If the payment is not made on time, then the tax authorities can pursue other Chinese-sourced income of the non-resident or take stronger enforcement action under the Chinese Tax Collection and Administration Law. The tax authorities may also launch anti-avoidance proceedings, either under the relevant anti-abuse articles of tax treaties or the domestic GAAR.
In view of Circular 128, there have been cases where Chinese tax authorities have sought to recover underpaid taxes from treaty relief claimants due to their improper treaty claims. In a recent case in Quanzhou City, Fujian Province, published in 2017, a Hong Kong company was regarded by the Chinese tax authorities as a conduit company that was established predominantly for the purpose of attaining the reduced WHT rate of 5 percent instead of 10 percent under the Hong Kong–China tax treaty. Consequently, the Chinese tax authorities have recovered the underpaid dividend WHT of RMB10.46 million and imposed a late payment surcharge of RMB423,600.
On 22 October 2019 the SAT released new tax treaty relief administrative guidance in SAT Announcement  No. 35 (Announcement 35). This will take effect from January 2020 and replaces the existing guidance in Announcement 60.
Announcement 35 now simply requires that supporting documents are kept by the taxpayers on their files for review. Solely a short notification form is sent to the authorities, either directly from the taxpayer or via the WHT agent. Announcement 35 also makes clear that the WHT agent’s responsibility is just to check that the taxpayer has fully filled out the form, and submit the form to the tax authorities.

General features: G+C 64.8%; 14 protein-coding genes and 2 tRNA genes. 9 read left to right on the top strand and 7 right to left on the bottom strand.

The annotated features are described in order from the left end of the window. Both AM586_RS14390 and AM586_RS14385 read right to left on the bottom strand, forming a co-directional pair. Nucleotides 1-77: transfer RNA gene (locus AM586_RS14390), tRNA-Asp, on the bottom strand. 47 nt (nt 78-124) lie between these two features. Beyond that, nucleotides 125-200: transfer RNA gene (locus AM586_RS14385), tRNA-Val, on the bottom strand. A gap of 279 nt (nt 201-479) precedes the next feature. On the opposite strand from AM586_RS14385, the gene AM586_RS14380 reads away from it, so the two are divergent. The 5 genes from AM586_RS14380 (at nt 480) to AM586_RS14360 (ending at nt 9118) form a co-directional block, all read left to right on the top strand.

Most other provisions are unchanged from Announcement 60, such as those concerning the use of contracts, board resolutions and tax residence certificates as supporting documents, requirements on the taxpayer and WHT agent to assist the authorities with follow-up review, refund procedures, etc. This being said, the multiple complex relief forms, which were different for companies and individuals, and for different income types, are now replaced with a single simple form.
On 6 February 2018, the SAT issued Announcement 9, which replaced Circular 601 and Announcement 30 as of 1 April 2018 (see ‘Recent developments’ section).
In summary, the treaty relief system under Announcement 35 remains as an open and efficient channel to access treaty relief and aid the conduct of M&A and restructuring transactions. However, taxpayers have a greater burden to ensure that self-assessment is grounded in prudence and satisfies the relevant conditions, including those under Circular 601 and Announcement 30 (before 1 April 2018) and Announcement 9 (on and after 1 April 2018).
While Announcement 9 has set out the relevant rules and addressed certain issues pertaining to treaty benefit claims for foreign investors, there are still uncertainties regarding how the assessment of BO of dividends distributed from Chinese resident enterprises to their foreign shareholders would align with international practice and norms. For example, it is uncertain whether unincorporated entities such as partnerships and trusts that are paying foreign CIT in their own capacities would be eligible to apply for treaty benefits in their own right, rather than being treated by the Chinese tax authorities as a pass-through.